The newest sculpture at the Johns Hopkins University commands a peaceful spot overlooking the garden at the Baltimore Museum of Art. Located beside the art center, next to the bustle of Charles Street, the statue seems to bridge the worlds of creativity and public affairs that the late Rex Chao found so invigorating.
A bronze figure of a violinist, The Spirit of Music depicts a musician poised on the edge of his chair, a broad smile on his face. His expression may suggest the glow of a performance, the inspiration of music. Or perhaps the young man is already savoring what's next on his agenda.
The model for the statue was a person who seldom sat still, his family says. During his two years at Hopkins, Rex Chao performed in an orchestra at Peabody Conservatory as well as at Hopkins. A political junkie, he commuted to Washington to an internship with then New York congresswoman Susan Molinari.
Friends admired the 19-year-old sophomore's loyalty, focus and drive.
Creating a memorial sculpture for someone so multifaceted was a challenge. Maine sculptor Jud Hartman altered his clay model several times before Chao's family thought it projected the vigor and passion of Rex's life. Their hope was that art might help them triumph over the violence of his death.
The Spirit of Music was born in the tragic events of an evening in April 1996. Rex Chao was walking across campus with his girlfriend, sophomore Suzanne Hubbard, when they were confronted by an estranged friend of Rex's. When Chao refused to talk with him, Robert Harwood Jr., a Hopkins senior, shot him. Hubbard watched helplessly as her boyfriend died.
Harwood was sentenced to 35 years in prison for the murder. But his act continued to stain the campus it had devastated. It took Hubbard several months to recover from the acuteness of her shock. When she returned to Hopkins, she was determined to make her boyfriend's name stand for the joys of life instead of its darkness.
She and six other friends pondered the best way to make that happen. A scholarship? Not Rex enough. Neither was a plaque nor a tree. How could one best honor his vitality, his engagement with the world? Perhaps a life lost so suddenly to a physical fury called out for a physical response, for a permanent presence that was soothing and inspiring.
As a musician, Rex had understood the transforming power of art. So did Suzanne Hubbard.
A flute player, Hubbard also performed in the Hopkins Symphony Orchestra. She loved to watch Rex's intensity while he played his violin, loved to see him lose self-awareness. Perhaps a statue that captured the essence, the life-affirming goodness, of such music-making might tip back the scales. It might be a way Rex could inspire generations of students and teachers he had never met.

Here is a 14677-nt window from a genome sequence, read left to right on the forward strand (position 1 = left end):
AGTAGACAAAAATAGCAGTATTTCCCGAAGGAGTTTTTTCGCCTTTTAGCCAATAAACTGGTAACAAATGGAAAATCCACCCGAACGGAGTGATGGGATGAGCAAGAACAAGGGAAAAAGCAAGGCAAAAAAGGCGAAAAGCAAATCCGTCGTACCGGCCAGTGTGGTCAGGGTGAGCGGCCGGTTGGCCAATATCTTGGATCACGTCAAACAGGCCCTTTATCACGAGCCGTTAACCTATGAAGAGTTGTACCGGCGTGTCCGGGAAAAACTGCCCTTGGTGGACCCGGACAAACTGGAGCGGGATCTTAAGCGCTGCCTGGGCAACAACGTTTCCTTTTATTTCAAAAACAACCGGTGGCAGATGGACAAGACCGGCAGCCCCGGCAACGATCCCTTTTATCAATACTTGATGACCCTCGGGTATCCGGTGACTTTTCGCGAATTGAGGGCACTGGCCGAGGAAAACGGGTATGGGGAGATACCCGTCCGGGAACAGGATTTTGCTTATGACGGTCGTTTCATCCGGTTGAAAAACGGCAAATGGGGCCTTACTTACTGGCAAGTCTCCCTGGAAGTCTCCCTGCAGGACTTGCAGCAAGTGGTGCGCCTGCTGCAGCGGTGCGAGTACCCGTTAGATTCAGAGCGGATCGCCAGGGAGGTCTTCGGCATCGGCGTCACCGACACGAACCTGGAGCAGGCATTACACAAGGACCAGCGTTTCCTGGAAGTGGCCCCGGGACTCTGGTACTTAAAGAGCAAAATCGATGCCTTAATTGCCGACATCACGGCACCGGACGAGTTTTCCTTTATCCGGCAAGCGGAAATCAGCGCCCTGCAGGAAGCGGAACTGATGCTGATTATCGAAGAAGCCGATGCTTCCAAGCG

The Rex Chao Memorial Committee took its idea to the administration. It was the first time a group of students had ever proposed such a tribute to a dead classmate - and the notion required discussion and planning. Finally, everyone agreed on a statue of a violinist to be two-thirds life-size. It would be created by Jud Hartman, who sculpted the statues of Native Americans in front of the Lacrosse Hall of Fame adjacent to the Homewood campus. The work would be placed near the new arts center.
Next came the fundraising: The students needed to raise roughly $60,000 to design, build and transport the sculpture.
Rex's parents, Robert and Rosetta Chao, immediately pitched into the effort for their only child. They helped raise more than half the money from family and friends. In 1998, when Rex's classmates graduated, at least 300 people had contributed to the fund, including donors who had read about the effort in the newspaper.
It would take another four and a half years for the statue to reach its permanent home.
The dedication of The Spirit of Music took place on a cold November afternoon when the clouds chased the sun and the wind made women's hair all crazy. It was a day the world was very much alive.
Suzanne Hubbard flew to Baltimore from Toronto where she works as a manager in a consumer research company. Robert and Rosetta Chao chartered a bus to bring family, friends and members of their church from Long Island.
There was a brief ceremony inside the Mattin art center in which Rosetta and Suzanne spoke about Rex. Guests listened to a tape of him performing Mendelssohn's Concerto in E minor, Opus 64. There was a giant violin made from roses.
But the main event was outside. Rex's friends from high school joined with those from Hopkins. University administrators mingled with family friends. Together, young and old stood in a long windswept line as Kurt Von Roeschlaub, the Chaos' minister from Long Island, blessed the statue: